It was the penultimate episode of Project Runway, and you know what that means: one last chance for the designers to convince the audience that, no, really, they are the underdog in this competition. Cue the stories of hardships, which touched on everything from catfish farming to broken hearts. Curiously absent? The most compelling personal disclosure of the season: Mondo’s HIV status. It wasn’t referenced even once.
Also, this being the final episode before Fashion Week, one of the four remaining designers had to get the boot despite having spent the previous six weeks slaving over a ten-piece collection to show at Lincoln Center as well as creating another outfit for this week’s challenge. Michael C.’s initial prediction (“I don’t wanna say that I’m gonna have the last laugh, but ”) was some pretty obvious foreshadowing, but before we rehash his peculiar behavior throughout the episode, let’s go over the reasons why Andy, Mondo, Gretchen, and Michael C. believe they could one-up each other in triumphing over adversity.
Andy: "I definitely didn’t have a normal childhood. I had chores that no one else had."
Andy explains that his parents were immigrants from Laos and, growing up in Oahu, he had to work the land and feed the fish. Our first thought: Fish are pretty low-maintenance pets, no? But he’s actually talking about a catfish farm, and Tim is as repulsed by the creatures as we are. (Fish with whiskers — ew.) Anyway, Andy’s mom, Nora, seems like a lovely and supportive woman, and it’s pretty touching when he notes, “Every immigrant family dreams of a better life for their child. For me, the toughest thing would be to not have my mom see that.” But it’s impossible to imagine that Andy has a chance of winning this competition. The most interesting aspect of his collection is that it’s made from material that was handwoven in Laos — while the sketches were promising, the clothes he sent down the runway were not.
Mondo: "The deal was I could play piano if I played baseball."
Considering that a lot of parents have to force their children to play the piano, the fact that Mondo pursued it independently at the cost of having to join a sports team (shudder) to please his jock dad shows some serious artistic integrity and discipline. His collection wasn’t as much of a wow as we had hoped — Tim was correct in calling that one shirt “jejune” (nice word of the day, Tim!) — but he remains the solid front-runner.
Gretchen: "I came home to a relationship that had failed. To an empty bank account. To an empty house. I am broke and busted."
All right, it’s not the most unique situation, and we’re still not quite sure if Gretchen is being evicted from her Portland, Oregon, home or what, but sometimes it’s the ordinary travails that feel the most relatable. Tim relates. Her situation prompts him to share the story of how he moved to New York after a devastating breakup. (Has there ever been a more consoling figure on television than Tim Gunn?) Anyway, so the girl is down on her luck — but we’re down on her collection. Her clothes this season have gone from darling to dowdy.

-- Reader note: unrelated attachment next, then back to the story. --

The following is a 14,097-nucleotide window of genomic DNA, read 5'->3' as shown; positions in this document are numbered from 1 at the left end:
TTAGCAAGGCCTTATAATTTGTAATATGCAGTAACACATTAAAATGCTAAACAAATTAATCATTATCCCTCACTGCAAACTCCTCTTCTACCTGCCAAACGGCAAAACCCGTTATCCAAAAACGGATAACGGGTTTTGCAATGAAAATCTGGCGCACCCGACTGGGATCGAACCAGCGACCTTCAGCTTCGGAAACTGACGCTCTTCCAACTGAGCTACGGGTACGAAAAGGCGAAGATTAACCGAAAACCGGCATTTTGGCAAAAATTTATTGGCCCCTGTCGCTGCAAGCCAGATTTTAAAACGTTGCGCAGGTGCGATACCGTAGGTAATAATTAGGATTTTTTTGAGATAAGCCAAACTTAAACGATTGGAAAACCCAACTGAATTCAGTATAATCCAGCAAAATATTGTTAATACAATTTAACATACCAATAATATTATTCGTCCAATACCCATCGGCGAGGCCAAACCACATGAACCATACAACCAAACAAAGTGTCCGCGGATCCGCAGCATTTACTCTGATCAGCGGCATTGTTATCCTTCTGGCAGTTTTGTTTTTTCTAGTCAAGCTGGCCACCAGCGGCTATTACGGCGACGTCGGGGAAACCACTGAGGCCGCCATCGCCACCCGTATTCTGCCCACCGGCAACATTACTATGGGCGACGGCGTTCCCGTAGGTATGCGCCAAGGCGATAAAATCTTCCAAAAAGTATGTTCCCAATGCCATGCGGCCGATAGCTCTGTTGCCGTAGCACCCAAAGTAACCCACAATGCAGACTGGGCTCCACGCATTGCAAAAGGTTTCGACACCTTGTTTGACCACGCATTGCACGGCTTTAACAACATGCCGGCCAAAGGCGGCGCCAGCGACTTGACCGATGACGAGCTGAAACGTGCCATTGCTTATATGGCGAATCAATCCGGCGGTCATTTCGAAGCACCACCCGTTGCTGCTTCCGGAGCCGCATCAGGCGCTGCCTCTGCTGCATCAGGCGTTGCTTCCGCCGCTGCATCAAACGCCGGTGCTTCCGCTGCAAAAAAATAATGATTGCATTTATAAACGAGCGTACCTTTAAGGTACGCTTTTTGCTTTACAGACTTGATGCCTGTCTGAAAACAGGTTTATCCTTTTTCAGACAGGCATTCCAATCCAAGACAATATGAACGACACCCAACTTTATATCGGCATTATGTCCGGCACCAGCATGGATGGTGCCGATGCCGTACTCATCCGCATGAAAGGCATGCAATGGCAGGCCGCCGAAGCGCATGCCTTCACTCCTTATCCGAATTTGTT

Michael C.: "For the past four years, [Michael C.’s parents] have been telling him that he’s not talented and that he should give it up."
That’s the bomb dropped by Michael C.’s boyfriend, Richard, who also let a cat out of a bag three years ago when he outed Michael C. to his parents. We’re pretty sure this is the first time Michael C.’s sexuality has been addressed — a previous episode randomly introduced his son — and it was sad to watch him talk about his family’s disapproval. To some extent, this answers a question that has been bugging us all season, which is: What’s the deal with Michael C.? But, of course, his being gay doesn’t explain why something about the guy just seems off. It’s unclear whether he’s just another misfit artiste or whether he’s genuinely a little simple-minded.
So, skipping ahead to the episode’s end, Michael C.’s reaction to being eliminated had to be the strangest in Runway history. His devastation was perfectly understandable; his regression to childhood (the crumpled face, the deliberately slow shuffling of his feet) was not. How awkward did we feel when it almost looked like he wasn’t going to get off the runway? Then, the hysteria backstage! We felt truly bad for him, but we can only hope that this tragedy-scale meltdown is owed more to his flair for the melodramatic than to some other, more disturbing cause.